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create hash names dynamically

by phemal (Sexton)
on Jun 11, 2007 at 06:40 UTC ( #620420=perlquestion: print w/ replies, xml ) Need Help??
phemal has asked for the wisdom of the Perl Monks concerning the following question:

Hi floks, I want a quick help on creating hash names dynamically
@a = qw (1 2 3 4);
Now i want to create hash names dynamically depending upon the elements in array ex : %hash_1,%hash_2... Thanks

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Re: create hash names dynamically
by Corion (Pope) on Jun 11, 2007 at 06:46 UTC
      Hi Corion,

      Felt really good by reading the one you have sent "Why it's stupid to `use a variable as a variable name" Some times even when we are programming we unknowingly or knowingly do these kind of stuff for which we the Client in some cases losess his money and in turn you lose your reputation.

      Always important is Client/Customer satisfaction, we cannot lose one because of this.

      Its was also a kind of learning thing the way it was well explained what consequnces can occur during the phase or latter ..... Thank You very much

      Work Hard Party Harderrr!!
      Sushil Kumar
Re: create hash names dynamically
by cdarke (Prior) on Jun 11, 2007 at 08:26 UTC
    As Corion said, you probably don't want to do that. You don't give any details of how you want to use these hashes, so it is difficult code that is useful. If you wanted an array of hashes from the array of numbers that you gave:
    my @a = (1, 2, 3, 4); my @hashes; for my $num (@a) { push @hashes,{} }
    You access the hashes, let's say the second hash with a key called 'key', like this:
    $hashes[1]{key} = 'some value'; print "$hashes[1]{key}\n";
    Much more elegant that creating dynamic variables.
      Hi cdarke,

      Could you please explain how this line is working?


      push @hashes,{}

      You are not using $num values after declearation? I tried, this part of code is creating hashes. But with push, how? Curlies are creating a hash for every iteration but with what hashname? how? As push is used to add scalars to the end of an array!! I tried Perldoc but didn't get any explaination for this. So whats magic here? Please help me understand?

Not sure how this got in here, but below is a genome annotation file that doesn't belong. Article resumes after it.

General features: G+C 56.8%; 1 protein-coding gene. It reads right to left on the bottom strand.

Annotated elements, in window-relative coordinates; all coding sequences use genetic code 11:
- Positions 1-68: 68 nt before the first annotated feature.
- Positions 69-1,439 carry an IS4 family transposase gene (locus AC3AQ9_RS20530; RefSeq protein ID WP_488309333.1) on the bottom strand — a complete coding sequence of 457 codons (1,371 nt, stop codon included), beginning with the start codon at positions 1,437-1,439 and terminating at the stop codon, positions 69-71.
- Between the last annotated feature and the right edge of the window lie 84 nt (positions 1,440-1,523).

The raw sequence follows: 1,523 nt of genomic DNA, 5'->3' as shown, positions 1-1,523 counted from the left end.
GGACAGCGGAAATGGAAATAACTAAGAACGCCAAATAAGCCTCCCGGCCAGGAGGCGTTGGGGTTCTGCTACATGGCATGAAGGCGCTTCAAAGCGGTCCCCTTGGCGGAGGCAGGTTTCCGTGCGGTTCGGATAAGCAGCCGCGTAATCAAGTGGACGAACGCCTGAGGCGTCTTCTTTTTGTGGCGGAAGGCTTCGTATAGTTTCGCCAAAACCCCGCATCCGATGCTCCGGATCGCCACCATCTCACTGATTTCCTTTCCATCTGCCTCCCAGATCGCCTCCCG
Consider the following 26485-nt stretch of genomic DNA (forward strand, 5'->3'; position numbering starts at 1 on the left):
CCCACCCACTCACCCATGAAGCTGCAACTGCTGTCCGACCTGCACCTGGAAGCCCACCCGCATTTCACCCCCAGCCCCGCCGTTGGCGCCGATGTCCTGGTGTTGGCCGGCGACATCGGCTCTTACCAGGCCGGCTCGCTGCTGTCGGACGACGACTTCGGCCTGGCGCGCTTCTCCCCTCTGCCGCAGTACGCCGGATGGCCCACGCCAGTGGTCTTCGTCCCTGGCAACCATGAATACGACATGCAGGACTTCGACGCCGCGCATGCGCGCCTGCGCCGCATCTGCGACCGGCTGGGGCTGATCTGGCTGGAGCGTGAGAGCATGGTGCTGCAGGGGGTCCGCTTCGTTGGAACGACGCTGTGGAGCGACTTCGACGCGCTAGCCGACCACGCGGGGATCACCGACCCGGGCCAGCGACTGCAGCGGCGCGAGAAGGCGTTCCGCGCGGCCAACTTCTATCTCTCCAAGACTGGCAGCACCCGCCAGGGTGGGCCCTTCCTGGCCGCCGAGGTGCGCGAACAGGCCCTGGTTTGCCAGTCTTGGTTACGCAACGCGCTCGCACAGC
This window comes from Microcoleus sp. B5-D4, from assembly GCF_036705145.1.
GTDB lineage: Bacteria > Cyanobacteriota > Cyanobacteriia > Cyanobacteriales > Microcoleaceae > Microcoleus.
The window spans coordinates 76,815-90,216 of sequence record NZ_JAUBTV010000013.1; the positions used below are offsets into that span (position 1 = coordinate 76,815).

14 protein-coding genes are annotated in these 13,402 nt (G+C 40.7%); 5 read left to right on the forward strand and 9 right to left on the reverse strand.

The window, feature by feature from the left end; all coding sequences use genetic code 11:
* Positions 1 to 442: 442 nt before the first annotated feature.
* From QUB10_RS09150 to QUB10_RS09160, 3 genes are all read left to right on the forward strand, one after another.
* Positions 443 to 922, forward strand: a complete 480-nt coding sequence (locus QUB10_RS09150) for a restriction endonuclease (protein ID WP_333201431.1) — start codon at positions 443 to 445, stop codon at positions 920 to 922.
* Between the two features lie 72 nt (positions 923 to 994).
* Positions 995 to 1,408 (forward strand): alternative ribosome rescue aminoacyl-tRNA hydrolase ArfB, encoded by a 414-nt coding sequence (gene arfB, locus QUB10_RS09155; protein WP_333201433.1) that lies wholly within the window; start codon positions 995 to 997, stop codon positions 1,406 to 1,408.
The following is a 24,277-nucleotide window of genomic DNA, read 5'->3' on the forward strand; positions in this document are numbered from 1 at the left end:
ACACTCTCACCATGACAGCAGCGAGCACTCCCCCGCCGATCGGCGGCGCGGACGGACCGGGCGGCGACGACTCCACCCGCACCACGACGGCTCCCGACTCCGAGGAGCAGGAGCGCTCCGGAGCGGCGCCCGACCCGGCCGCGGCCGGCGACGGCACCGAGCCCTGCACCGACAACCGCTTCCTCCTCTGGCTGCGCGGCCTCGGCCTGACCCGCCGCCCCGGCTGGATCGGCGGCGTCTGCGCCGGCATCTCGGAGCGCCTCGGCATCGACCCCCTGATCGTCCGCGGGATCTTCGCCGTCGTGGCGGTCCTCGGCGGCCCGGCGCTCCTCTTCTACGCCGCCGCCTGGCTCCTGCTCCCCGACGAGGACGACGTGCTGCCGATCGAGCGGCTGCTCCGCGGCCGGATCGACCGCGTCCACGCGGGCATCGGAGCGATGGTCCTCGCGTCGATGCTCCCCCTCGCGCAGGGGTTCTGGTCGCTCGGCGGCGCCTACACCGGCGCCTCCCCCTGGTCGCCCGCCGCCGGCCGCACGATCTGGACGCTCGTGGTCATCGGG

{} creates an empty reference to an anonymous hash. Then,
        for my $num (@a) { push @hashes,{} }

        Reads: For each element in the array @a, create a reference to an empty hash and store it in the array @hashes

        It could be written more compact as in:

        push @hashes,{} for (@a);

        or

        $hashes[$_-1]={} for (@a);

        Hope this helps!

        citromatik

        This code:

        foreach (1..3) { push @hashes, {}; }
        does the same thing (but faster and cleaner) as this code:
        foreach (1..3) { my %any_name; push @hashes, \%any_name; }

        At the end of the each loop in the second example, the %any_name hash would normally vanish, but because a *reference* to it is saved, the hash itself still floats in memory, with no name associated with it. Since a reference is a kind of scalar, it can be stored in the array just like any other scalar. The anonymous hash constructor, {}, allows you to avoid any %temp_hash that you did not need to refer to by name.

        See also:

        The others have explained it well (I had to nip out to get my car fixed - don't tell my boss).
        The push adds a new element to an array, I guess you know about that.
        The braces {} are called composers that create a hash and return a reference to it. In this case the hash is empty, but we could have placed a key=>value list(s) inside. So push is just putting a reference to the hash into the array.
        The hashes do not have a name, they are (as others have said) anonymous. Which is great, because it means we don't have to stretch our imagination to think up umpteen hash names.
        The memory for the hash will be freed up once the array itself is freed, or assigned to something else (there's a bit more to it, try searching for "Perl reference counting" if this concerns you).

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